A common defense of Christian privilege is the idea that Christians are a majority, and in a democracy, the majority rules. If Christians want to shape legal, political, and cultural institutions to express their religious values and to privilege both Christianity, that’s what being a Christian Nation is all about. In a liberal democracy, however, the rights and equality of all are protected. Christians can no more vote to privilege Christianity than whites can vote to privilege their race.

Christian Privilege as Surrogate for Other Privileges:

Is it possible that efforts to assert Christian privilege is a mask, conscious or unconscious, for other sorts of lost privilege that can’t be publicly asserted? Those who most often assert Christian privilege are also those who would benefit most from white privilege or male privilege. Some of the areas where Christian privilege is being asserted, like the context of equal rights for gays, are areas where male or white privilege would also make gains by implication.

De-Christianization vs. Secularization:

Defense of Christian privilege often occurs in the context of complaints about the secularization of society. In reality, people are complaining about the loss of Christian hegemony and unjustified social privilege, not secularization. They are lamenting the de-Christianization of American society rather than its secularization. Both are occurring, but Christians try to create illusory solidarity with other religions by pretending that the losses to Christianity are losses to all religions.

Future of Christian Privilege and Religious Privilege:

What is it about some people that they have such a pressing psychological need to feel superior to someone - anyone - in society? There are men who need women to be inferior, Christians who need non-Christians to be inferior, religious believers who need nonbelievers and atheists to be inferior, citizens who need foreigners to be inferior, and heterosexuals who need gays to be inferior. Why can't those who are different be equal in their differences?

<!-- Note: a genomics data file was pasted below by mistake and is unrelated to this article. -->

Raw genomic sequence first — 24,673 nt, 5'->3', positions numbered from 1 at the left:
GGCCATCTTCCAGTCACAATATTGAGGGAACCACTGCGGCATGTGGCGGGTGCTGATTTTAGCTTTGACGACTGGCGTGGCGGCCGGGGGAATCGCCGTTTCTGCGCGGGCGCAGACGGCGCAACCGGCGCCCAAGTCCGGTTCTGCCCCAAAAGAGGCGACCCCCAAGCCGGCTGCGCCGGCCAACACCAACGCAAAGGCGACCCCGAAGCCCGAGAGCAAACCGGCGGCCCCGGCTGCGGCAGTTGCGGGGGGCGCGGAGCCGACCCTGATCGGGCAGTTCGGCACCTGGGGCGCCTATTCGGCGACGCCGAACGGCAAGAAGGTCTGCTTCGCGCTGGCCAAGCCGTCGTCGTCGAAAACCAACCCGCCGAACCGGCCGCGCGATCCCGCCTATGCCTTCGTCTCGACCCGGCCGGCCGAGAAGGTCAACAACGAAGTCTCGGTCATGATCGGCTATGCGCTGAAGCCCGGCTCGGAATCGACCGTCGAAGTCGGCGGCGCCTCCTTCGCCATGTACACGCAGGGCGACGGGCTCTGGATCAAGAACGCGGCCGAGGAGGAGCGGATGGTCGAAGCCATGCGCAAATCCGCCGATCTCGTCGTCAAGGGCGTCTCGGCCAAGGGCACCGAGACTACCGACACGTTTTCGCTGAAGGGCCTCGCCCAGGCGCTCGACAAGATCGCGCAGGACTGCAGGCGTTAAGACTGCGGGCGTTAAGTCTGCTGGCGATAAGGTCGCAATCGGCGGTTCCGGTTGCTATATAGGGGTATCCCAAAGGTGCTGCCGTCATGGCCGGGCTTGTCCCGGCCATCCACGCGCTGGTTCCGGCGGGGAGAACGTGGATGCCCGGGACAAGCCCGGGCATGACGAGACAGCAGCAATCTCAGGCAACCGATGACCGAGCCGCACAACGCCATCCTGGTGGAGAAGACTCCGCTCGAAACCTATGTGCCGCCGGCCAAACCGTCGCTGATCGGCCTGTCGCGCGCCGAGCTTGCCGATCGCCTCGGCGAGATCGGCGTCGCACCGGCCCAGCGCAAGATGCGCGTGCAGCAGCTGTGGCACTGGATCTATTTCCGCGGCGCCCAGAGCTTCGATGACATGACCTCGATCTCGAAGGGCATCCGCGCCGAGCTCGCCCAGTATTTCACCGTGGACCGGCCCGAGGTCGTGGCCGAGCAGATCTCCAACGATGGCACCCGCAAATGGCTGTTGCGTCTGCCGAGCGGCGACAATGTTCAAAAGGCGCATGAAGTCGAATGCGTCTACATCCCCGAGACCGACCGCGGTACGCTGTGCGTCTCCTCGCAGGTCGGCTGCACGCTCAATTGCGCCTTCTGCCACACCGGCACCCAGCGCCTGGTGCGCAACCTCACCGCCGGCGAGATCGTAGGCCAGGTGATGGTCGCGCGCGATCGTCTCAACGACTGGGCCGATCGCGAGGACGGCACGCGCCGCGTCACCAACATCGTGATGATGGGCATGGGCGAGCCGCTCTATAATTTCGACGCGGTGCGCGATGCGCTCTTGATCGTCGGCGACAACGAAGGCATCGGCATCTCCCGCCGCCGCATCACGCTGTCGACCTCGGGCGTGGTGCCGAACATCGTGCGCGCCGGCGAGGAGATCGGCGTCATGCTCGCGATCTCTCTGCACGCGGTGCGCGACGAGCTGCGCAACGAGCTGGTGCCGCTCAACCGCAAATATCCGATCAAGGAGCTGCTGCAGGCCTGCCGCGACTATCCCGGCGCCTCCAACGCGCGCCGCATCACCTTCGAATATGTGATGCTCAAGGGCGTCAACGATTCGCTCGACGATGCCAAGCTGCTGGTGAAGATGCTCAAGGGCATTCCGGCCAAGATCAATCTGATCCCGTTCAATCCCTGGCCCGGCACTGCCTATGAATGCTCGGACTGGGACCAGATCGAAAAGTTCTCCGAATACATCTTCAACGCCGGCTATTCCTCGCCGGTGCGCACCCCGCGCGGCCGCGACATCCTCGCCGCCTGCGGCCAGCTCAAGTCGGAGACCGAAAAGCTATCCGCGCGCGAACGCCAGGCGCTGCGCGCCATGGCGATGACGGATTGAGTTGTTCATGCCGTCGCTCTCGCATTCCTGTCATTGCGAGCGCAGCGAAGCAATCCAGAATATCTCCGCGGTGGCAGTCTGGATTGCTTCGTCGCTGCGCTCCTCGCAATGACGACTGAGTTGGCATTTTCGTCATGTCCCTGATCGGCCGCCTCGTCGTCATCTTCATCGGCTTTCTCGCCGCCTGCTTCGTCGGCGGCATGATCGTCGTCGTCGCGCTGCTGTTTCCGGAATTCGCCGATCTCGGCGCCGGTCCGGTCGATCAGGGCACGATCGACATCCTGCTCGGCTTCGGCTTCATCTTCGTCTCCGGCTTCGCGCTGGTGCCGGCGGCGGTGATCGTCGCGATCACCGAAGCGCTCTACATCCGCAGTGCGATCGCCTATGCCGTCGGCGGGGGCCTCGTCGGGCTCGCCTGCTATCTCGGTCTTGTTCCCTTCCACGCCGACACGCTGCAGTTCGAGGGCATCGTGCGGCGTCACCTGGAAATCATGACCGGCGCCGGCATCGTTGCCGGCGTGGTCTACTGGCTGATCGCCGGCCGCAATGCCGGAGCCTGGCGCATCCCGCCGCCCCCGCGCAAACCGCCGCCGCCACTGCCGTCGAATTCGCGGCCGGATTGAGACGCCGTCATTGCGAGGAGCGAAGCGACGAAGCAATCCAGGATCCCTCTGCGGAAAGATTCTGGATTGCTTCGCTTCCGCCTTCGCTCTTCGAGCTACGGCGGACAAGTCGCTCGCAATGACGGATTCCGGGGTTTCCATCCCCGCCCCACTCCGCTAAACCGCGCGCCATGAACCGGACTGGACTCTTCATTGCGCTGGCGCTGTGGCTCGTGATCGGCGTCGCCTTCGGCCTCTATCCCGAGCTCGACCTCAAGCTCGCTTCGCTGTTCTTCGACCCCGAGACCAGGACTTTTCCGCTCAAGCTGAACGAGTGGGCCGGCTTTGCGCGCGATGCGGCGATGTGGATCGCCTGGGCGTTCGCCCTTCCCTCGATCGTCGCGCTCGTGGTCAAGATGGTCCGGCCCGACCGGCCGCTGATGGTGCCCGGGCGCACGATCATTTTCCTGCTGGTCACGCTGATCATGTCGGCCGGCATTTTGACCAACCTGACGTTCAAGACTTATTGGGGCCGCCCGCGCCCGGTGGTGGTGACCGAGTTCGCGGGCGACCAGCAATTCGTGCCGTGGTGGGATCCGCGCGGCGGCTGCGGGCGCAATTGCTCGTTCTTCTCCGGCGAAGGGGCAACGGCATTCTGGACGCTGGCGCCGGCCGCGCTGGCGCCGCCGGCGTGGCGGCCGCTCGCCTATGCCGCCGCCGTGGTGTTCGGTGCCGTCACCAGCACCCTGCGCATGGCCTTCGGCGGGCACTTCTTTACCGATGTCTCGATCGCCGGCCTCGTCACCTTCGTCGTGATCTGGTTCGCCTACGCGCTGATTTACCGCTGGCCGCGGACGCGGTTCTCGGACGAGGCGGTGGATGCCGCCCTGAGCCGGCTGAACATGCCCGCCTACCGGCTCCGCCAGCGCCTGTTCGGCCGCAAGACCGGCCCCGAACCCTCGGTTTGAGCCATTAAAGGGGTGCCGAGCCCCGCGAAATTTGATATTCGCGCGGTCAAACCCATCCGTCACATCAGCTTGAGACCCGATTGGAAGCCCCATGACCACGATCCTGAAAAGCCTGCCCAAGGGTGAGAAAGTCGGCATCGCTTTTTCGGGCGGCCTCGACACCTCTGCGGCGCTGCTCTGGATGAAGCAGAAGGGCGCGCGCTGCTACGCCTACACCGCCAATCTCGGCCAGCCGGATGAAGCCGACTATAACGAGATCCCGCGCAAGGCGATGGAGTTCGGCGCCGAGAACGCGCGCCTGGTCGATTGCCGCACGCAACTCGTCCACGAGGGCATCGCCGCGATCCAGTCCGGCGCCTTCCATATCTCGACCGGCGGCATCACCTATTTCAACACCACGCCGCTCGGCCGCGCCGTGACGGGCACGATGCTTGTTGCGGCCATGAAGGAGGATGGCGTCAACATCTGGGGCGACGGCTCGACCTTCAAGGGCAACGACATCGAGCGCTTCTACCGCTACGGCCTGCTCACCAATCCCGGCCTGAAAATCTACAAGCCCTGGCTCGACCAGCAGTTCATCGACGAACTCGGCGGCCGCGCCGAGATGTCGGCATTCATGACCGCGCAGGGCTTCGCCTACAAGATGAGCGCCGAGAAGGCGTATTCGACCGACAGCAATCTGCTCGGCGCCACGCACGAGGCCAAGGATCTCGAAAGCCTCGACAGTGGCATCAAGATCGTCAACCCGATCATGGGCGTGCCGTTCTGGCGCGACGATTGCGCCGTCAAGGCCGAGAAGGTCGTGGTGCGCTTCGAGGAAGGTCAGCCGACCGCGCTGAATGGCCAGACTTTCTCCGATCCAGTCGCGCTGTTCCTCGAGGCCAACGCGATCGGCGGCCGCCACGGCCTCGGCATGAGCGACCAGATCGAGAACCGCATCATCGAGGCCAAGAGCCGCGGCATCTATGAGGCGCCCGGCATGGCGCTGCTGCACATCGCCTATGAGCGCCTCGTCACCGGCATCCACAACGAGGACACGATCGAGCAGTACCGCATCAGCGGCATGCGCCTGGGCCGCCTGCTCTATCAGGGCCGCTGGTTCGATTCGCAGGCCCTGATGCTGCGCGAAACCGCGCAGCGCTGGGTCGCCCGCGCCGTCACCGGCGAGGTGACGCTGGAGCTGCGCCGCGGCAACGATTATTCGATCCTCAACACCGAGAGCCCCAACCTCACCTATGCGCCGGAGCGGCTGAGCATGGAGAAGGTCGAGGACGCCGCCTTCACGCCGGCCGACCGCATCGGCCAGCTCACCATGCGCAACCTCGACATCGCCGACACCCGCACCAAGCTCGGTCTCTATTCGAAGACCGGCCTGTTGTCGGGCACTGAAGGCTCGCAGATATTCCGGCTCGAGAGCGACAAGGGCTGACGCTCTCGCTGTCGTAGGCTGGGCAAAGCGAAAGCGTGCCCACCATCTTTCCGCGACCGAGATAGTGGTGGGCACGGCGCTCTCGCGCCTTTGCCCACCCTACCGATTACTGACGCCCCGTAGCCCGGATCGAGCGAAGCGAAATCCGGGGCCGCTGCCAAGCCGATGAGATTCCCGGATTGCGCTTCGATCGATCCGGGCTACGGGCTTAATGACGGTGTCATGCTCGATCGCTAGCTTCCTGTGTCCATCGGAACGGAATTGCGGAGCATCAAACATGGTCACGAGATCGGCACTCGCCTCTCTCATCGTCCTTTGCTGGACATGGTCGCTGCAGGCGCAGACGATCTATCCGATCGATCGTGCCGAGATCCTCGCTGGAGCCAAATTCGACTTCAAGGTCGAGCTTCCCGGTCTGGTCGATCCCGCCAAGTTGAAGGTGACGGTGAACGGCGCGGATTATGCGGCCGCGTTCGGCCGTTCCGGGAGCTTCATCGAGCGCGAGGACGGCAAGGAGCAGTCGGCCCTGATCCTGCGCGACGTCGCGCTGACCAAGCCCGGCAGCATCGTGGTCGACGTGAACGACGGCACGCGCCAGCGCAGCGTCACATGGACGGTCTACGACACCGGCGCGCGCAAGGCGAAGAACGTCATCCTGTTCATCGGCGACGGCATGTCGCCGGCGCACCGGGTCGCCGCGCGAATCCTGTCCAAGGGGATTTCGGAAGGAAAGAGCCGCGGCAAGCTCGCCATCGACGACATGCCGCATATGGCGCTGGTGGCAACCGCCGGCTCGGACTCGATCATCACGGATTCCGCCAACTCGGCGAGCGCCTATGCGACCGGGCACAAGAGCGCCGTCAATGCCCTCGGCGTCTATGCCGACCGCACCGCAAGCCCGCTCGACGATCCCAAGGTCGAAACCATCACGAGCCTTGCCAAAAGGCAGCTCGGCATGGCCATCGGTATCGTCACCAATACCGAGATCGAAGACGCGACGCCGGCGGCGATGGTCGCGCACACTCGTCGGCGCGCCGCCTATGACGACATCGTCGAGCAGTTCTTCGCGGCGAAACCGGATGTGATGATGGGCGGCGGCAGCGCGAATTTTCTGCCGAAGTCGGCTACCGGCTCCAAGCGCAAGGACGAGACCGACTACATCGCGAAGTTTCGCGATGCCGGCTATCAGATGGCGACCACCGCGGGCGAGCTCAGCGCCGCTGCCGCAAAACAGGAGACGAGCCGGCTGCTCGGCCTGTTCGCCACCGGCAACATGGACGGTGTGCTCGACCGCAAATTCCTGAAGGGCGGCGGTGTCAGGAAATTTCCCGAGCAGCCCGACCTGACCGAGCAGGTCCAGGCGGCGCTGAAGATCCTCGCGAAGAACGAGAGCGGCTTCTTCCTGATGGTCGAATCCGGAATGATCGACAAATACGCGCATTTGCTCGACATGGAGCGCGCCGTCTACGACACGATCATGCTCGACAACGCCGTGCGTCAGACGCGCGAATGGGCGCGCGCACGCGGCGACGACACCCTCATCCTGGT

If we were dealing with actual rights, like the right to speech, then claims about discrimination and persecution would be justified. As it is, though, the truth is that Christians are losing privileges - they are losing the ways in which they have been treated better than everyone else. Because of this, they are not actually being discriminated against; instead, traditional discrimination against others is ending. It's not unlike how the elimination of "white privilege" was perceived by whites during the Civil Rights era.

Religious privilege - and especially Christian privilege - is one of the few traditional privileges that continues to be openly defended in modern society. Other forms of privilege, like white privilege and male privilege, may continue to exist but it's regarded as impolite to actually argue in defense of them anymore. Perhaps one day religious privilege will go the way that white and male privilege are going, but it won't happen without much wailing and gnashing of teeth on the part of some conservative Christians.

We should expect to see assertions of Christian privilege continuing to play an important role in social and political debates in the coming decades. Look for it behind the scenes in other issues - you can already find it, for example, in the so-called Christmas wars and arguments over gay marriage. In these debates people talk about the importance of religious values, but many are simply seeking to have the state endorse their vision of Christianity over all other possible positions.